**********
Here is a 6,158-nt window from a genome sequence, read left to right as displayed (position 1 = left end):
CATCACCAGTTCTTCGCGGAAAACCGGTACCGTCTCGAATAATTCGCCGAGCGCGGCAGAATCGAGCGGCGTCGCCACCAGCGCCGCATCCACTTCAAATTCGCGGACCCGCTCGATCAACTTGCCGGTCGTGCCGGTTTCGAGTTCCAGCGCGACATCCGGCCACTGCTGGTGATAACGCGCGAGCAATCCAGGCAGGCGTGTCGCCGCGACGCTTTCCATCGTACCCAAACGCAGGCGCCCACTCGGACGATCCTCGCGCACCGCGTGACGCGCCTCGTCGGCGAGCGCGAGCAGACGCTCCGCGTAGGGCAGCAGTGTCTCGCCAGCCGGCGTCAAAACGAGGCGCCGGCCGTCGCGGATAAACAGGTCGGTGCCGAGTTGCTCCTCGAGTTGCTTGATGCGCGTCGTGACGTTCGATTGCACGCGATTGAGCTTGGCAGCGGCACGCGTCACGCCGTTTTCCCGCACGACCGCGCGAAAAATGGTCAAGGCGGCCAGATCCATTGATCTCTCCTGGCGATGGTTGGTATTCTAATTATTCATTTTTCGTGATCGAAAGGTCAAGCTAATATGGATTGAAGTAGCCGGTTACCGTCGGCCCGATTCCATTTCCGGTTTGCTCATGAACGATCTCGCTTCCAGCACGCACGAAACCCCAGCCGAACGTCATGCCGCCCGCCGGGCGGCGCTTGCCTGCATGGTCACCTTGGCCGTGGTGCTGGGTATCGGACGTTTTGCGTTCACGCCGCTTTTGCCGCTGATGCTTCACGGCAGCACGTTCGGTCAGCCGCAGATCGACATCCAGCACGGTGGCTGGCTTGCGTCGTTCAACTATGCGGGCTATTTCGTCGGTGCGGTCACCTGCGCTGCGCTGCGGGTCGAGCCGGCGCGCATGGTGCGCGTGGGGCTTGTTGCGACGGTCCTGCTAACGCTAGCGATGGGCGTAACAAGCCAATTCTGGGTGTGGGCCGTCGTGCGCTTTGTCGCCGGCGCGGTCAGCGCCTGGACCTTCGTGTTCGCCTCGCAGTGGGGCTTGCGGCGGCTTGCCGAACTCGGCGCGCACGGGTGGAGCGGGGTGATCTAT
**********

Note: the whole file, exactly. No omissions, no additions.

Here is a 6,158-nt window from a genome sequence, read left to right as displayed (position 1 = left end):
CATCACCAGTTCTTCGCGGAAAACCGGTACCGTCTCGAATAATTCGCCGAGCGCGGCAGAATCGAGCGGCGTCGCCACCAGCGCCGCATCCACTTCAAATTCGCGGACCCGCTCGATCAACTTGCCGGTCGTGCCGGTTTCGAGTTCCAGCGCGACATCCGGCCACTGCTGGTGATAACGCGCGAGCAATCCAGGCAGGCGTGTCGCCGCGACGCTTTCCATCGTACCCAAACGCAGGCGCCCACTCGGACGATCCTCGCGCACCGCGTGACGCGCCTCGTCGGCGAGCGCGAGCAGACGCTCCGCGTAGGGCAGCAGTGTCTCGCCAGCCGGCGTCAAAACGAGGCGCCGGCCGTCGCGGATAAACAGGTCGGTGCCGAGTTGCTCCTCGAGTTGCTTGATGCGCGTCGTGACGTTCGATTGCACGCGATTGAGCTTGGCAGCGGCACGCGTCACGCCGTTTTCCCGCACGACCGCGCGAAAAATGGTCAAGGCGGCCAGATCCATTGATCTCTCCTGGCGATGGTTGGTATTCTAATTATTCATTTTTCGTGATCGAAAGGTCAAGCTAATATGGATTGAAGTAGCCGGTTACCGTCGGCCCGATTCCATTTCCGGTTTGCTCATGAACGATCTCGCTTCCAGCACGCACGAAACCCCAGCCGAACGTCATGCCGCCCGCCGGGCGGCGCTTGCCTGCATGGTCACCTTGGCCGTGGTGCTGGGTATCGGACGTTTTGCGTTCACGCCGCTTTTGCCGCTGATGCTTCACGGCAGCACGTTCGGTCAGCCGCAGATCGACATCCAGCACGGTGGCTGGCTTGCGTCGTTCAACTATGCGGGCTATTTCGTCGGTGCGGTCACCTGCGCTGCGCTGCGGGTCGAGCCGGCGCGCATGGTGCGCGTGGGGCTTGTTGCGACGGTCCTGCTAACGCTAGCGATGGGCGTAACAAGCCAATTCTGGGTGTGGGCCGTCGTGCGCTTTGTCGCCGGCGCGGTCAGCGCCTGGACCTTCGTGTTCGCCTCGCAGTGGGGCTTGCGGCGGCTTGCCGAACTCGGCGCGCACGGGTGGAGCGGGGTGATCTAT